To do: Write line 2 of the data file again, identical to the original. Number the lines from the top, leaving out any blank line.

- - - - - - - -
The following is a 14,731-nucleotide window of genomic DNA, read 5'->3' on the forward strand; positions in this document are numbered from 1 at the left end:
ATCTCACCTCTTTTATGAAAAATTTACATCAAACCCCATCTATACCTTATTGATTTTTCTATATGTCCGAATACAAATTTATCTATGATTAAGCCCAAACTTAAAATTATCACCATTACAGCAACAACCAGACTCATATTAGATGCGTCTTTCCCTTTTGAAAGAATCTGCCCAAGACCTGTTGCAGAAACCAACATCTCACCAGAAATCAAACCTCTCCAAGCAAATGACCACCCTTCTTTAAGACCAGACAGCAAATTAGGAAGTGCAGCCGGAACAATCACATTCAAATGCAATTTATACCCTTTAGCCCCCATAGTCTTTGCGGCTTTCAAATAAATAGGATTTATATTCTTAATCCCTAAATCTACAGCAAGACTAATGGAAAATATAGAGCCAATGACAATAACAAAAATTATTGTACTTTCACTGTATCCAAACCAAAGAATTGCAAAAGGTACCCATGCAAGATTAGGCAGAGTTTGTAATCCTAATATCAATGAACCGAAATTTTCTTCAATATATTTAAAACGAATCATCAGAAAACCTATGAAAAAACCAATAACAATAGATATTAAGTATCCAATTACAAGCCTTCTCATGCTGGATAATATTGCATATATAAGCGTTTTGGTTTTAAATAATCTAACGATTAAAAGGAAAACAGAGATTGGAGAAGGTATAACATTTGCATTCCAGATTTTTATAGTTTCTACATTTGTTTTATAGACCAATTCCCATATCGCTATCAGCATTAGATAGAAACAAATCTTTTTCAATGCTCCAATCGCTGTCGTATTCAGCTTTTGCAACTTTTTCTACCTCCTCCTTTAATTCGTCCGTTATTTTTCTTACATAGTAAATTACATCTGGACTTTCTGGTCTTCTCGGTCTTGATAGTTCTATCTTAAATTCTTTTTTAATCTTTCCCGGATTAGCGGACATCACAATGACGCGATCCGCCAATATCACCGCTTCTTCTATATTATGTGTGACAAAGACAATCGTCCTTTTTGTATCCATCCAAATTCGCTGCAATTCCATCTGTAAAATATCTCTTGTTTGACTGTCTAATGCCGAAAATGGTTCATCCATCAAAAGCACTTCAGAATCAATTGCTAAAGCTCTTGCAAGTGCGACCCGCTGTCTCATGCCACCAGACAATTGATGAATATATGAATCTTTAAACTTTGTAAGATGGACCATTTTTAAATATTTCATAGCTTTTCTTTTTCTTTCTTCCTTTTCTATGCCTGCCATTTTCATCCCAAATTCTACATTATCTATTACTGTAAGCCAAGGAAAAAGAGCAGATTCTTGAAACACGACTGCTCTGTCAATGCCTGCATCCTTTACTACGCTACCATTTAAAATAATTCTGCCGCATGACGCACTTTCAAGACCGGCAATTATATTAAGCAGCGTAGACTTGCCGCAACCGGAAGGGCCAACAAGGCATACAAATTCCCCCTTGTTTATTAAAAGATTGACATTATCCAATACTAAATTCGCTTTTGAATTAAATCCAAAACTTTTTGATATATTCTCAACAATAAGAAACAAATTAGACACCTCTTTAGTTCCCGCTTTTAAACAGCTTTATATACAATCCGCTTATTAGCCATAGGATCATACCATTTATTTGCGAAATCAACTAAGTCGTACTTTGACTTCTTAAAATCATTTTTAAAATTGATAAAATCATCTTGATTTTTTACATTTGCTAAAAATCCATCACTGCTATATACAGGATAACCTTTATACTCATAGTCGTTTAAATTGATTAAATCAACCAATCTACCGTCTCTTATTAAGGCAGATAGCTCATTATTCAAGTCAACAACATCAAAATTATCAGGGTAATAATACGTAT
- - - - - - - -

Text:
ATCTCACCTCTTTTATGAAAAATTTACATCAAACCCCATCTATACCTTATTGATTTTTCTATATGTCCGAATACAAATTTATCTATGATTAAGCCCAAACTTAAAATTATCACCATTACAGCAACAACCAGACTCATATTAGATGCGTCTTTCCCTTTTGAAAGAATCTGCCCAAGACCTGTTGCAGAAACCAACATCTCACCAGAAATCAAACCTCTCCAAGCAAATGACCACCCTTCTTTAAGACCAGACAGCAAATTAGGAAGTGCAGCCGGAACAATCACATTCAAATGCAATTTATACCCTTTAGCCCCCATAGTCTTTGCGGCTTTCAAATAAATAGGATTTATATTCTTAATCCCTAAATCTACAGCAAGACTAATGGAAAATATAGAGCCAATGACAATAACAAAAATTATTGTACTTTCACTGTATCCAAACCAAAGAATTGCAAAAGGTACCCATGCAAGATTAGGCAGAGTTTGTAATCCTAATATCAATGAACCGAAATTTTCTTCAATATATTTAAAACGAATCATCAGAAAACCTATGAAAAAACCAATAACAATAGATATTAAGTATCCAATTACAAGCCTTCTCATGCTGGATAATATTGCATATATAAGCGTTTTGGTTTTAAATAATCTAACGATTAAAAGGAAAACAGAGATTGGAGAAGGTATAACATTTGCATTCCAGATTTTTATAGTTTCTACATTTGTTTTATAGACCAATTCCCATATCGCTATCAGCATTAGATAGAAACAAATCTTTTTCAATGCTCCAATCGCTGTCGTATTCAGCTTTTGCAACTTTTTCTACCTCCTCCTTTAATTCGTCCGTTATTTTTCTTACATAGTAAATTACATCTGGACTTTCTGGTCTTCTCGGTCTTGATAGTTCTATCTTAAATTCTTTTTTAATCTTTCCCGGATTAGCGGACATCACAATGACGCGATCCGCCAATATCACCGCTTCTTCTATATTATGTGTGACAAAGACAATCGTCCTTTTTGTATCCATCCAAATTCGCTGCAATTCCATCTGTAAAATATCTCTTGTTTGACTGTCTAATGCCGAAAATGGTTCATCCATCAAAAGCACTTCAGAATCAATTGCTAAAGCTCTTGCAAGTGCGACCCGCTGTCTCATGCCACCAGACAATTGATGAATATATGAATCTTTAAACTTTGTAAGATGGACCATTTTTAAATATTTCATAGCTTTTCTTTTTCTTTCTTCCTTTTCTATGCCTGCCATTTTCATCCCAAATTCTACATTATCTATTACTGTAAGCCAAGGAAAAAGAGCAGATTCTTGAAACACGACTGCTCTGTCAATGCCTGCATCCTTTACTACGCTACCATTTAAAATAATTCTGCCGCATGACGCACTTTCAAGACCGGCAATTATATTAAGCAGCGTAGACTTGCCGCAACCGGAAGGGCCAACAAGGCATACAAATTCCCCCTTGTTTATTAAAAGATTGACATTATCCAATACTAAATTCGCTTTTGAATTAAATCCAAAACTTTTTGATATATTCTCAACAATAAGAAACAAATTAGACACCTCTTTAGTTCCCGCTTTTAAACAGCTTTATATACAATCCGCTTATTAGCCATAGGATCATACCATTTATTTGCGAAATCAACTAAGTCGTACTTTGACTTCTTAAAATCATTTTTAAAATTGATAAAATCATCTTGATTTTTTACATTTGCTAAAAATCCATCACTGCTATATACAGGATAACCTTTATACTCATAGTCGTTTAAATTGATTAAATCAACCAATCTACCGTCTCTTATTAAGGCAGATAGCTCATTATTCAAGTCAACAACATCAAAATTATCAGGGTAATAATACGTAT